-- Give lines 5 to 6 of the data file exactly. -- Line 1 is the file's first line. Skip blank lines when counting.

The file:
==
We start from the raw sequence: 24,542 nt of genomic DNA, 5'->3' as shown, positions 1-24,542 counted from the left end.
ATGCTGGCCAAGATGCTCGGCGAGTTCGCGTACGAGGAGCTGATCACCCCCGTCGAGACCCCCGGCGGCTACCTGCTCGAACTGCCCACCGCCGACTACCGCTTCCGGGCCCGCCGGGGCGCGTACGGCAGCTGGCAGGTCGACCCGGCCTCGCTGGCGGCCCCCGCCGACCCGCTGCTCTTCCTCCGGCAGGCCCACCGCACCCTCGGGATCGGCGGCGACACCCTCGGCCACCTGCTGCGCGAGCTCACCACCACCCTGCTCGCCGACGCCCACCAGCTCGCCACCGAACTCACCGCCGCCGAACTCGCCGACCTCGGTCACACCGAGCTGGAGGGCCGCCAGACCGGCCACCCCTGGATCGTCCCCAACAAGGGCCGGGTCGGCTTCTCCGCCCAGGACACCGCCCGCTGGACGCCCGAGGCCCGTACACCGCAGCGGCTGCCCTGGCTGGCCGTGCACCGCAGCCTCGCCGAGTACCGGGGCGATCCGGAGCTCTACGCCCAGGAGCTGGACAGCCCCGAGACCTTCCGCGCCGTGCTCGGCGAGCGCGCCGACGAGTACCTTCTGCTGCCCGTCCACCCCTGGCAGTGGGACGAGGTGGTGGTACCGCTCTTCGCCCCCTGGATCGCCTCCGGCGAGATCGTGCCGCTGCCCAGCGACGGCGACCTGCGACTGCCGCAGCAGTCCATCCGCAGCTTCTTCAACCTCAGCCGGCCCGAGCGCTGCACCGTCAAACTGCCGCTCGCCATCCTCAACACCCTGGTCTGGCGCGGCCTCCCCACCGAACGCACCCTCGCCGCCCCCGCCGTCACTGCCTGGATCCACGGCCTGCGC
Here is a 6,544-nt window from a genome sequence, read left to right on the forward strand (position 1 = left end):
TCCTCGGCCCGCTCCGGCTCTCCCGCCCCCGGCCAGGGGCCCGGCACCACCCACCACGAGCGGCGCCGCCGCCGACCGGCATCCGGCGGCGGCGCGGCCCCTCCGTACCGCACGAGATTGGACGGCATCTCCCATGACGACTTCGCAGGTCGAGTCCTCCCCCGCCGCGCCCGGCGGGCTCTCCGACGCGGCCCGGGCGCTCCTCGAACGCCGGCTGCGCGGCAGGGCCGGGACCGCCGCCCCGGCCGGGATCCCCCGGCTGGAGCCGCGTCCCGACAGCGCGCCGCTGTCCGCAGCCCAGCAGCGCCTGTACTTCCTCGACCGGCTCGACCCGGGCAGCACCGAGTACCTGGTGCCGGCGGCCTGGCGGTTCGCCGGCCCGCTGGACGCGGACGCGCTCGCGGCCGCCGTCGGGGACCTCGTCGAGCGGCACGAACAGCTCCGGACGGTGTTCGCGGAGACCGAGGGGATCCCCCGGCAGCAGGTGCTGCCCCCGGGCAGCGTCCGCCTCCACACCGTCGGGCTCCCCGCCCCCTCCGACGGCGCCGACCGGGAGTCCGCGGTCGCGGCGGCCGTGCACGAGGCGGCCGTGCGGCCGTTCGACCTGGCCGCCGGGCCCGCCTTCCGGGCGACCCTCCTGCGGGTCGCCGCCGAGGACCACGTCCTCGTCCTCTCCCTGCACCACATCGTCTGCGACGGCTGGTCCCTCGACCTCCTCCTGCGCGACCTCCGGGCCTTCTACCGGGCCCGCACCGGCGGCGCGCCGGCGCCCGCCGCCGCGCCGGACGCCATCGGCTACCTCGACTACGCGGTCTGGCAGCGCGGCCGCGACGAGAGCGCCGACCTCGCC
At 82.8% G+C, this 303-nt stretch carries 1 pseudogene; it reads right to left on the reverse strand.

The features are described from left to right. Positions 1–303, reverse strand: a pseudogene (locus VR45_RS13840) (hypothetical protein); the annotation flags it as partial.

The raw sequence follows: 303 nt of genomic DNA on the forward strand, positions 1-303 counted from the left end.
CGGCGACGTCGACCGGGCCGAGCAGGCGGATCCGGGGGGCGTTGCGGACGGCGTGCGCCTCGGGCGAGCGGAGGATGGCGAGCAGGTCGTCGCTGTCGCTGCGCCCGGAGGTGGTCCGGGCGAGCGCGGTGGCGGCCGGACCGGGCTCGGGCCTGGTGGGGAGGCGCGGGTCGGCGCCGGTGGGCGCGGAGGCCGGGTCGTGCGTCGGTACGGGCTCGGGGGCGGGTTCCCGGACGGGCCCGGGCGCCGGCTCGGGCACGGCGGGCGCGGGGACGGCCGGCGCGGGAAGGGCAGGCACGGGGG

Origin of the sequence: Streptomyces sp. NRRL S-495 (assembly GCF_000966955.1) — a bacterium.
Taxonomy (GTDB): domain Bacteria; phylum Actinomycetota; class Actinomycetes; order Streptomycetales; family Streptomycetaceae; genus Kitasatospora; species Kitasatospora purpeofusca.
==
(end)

At 82.8% G+C, this 303-nt stretch carries 1 pseudogene; it reads right to left on the reverse strand.

The features are described from left to right. Positions 1–303, reverse strand: a pseudogene (locus VR45_RS13840) (hypothetical protein); the annotation flags it as partial.